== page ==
Story Sizing — the good the bad and the types

If you’ve ever worked on an agile team you’ve talked at length about story sizing.

If you’ve never been involved it is the process of development teams giving a size to user stories, this can help (or hinder) various other parts of the team.

The good parts

  • promoting discussion of the story
  • understanding of factors outside of your role that need to be considered
  • can help create a suitable workload
  • helps understand the balance of work on the team
  • we can split large stories into smaller chunks to deliver partial value
  • relative sizing helps us understand the different scale of stories

It can also help a team understand how much potential work they have in a backlog.

A good follow up is for the development and QA team to do tasks associated with stories. This helps to see how the points breakdown to different parts of the team.

Ceremonies like planning poker help us get consensus and promote the discussion of the stories.

The bad parts

  • estimates are taken as fact
  • we compare teams who might have different scales
  • reporting without context
  • discussion become arguments
  • teams can get drawn into delivering story points and not user value
  • Story splitting can happen prematurely (based on size, not on value)

The last point is a difficult one, if a story is too big we should split it, but we also need to understand the context. I’ve seen teams split a story in three (for size reasons) then still need to deliver the whole thing to achieve the end value.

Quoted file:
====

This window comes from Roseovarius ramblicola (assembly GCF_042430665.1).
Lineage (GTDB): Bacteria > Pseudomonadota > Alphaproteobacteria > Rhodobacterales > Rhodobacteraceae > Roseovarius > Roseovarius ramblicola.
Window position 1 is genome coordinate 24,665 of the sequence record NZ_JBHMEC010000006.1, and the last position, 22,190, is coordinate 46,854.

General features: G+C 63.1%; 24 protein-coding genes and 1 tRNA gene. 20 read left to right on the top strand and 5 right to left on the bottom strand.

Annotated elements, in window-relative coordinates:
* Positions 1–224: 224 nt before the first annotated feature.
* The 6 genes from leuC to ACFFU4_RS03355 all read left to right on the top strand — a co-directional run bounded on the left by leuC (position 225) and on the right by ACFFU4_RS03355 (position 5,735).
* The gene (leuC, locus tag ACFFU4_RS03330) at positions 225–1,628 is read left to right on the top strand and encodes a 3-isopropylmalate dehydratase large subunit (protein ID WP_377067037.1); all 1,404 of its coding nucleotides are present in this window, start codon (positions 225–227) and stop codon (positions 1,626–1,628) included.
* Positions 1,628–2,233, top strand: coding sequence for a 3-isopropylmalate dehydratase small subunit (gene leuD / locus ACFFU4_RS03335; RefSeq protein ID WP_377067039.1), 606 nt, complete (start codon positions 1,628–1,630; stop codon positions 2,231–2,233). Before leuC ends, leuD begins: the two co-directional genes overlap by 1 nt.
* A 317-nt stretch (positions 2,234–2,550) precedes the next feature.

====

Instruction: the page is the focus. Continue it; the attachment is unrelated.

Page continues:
Sizing, Sizing and well sizing

Story Points

Story points = Complexity + Effort + The Great Unknown

Often when we size a story we don’t understand, or have undiscovered tasks . This allows us to undertake work without knowing the full detail of everything.

For sizing Fibonacci-like numbers are used — usually similar to: 0, ½, 1, 2, 3, 5, 8, 13, 21, 34, 100. I’ve found most teams will choose to limit this lower bound such as 13 or 21 as the gap between 34 and a 100 is too wide.

Teams generally get into a good rhythm with story points and start to size based on experience and previous work. This can be good for understanding future work.

For example we have four new API integrations based on past stories we know that this might be an 8 or a 13, so we understand the scale of the work.

T-Shirt Sizes

At a team level, all that really matters is the gaps between them. Teams can also limit work undertaken by saying ‘We will only do one XL per sprint’, this might then be 2L, or 4M, 8S and so on.


No estimates

I’ve always found on a mature team that sizing becomes less important, as a group the understanding of what an achievable amount of work is better understood, the benefits of good parts of estimating in the team happen naturally.

Bonus: Whales

Different whale sizes

Why not? At the end of the day use whatever works for your team, think about what you are doing and what you are trying to achieve.



front-end developer in Government into html, css, node.js and a11y. Co-orginizer of Frontend North East.

Get the Medium app

A button that says 'Download on the App Store', and if clicked it will lead you to the iOS App store
A button that says 'Get it on, Google Play', and if clicked it will lead you to the Google Play store
Colin Oakley

front-end developer in Government into html, css, node.js and a11y. Co-orginizer of Frontend North East.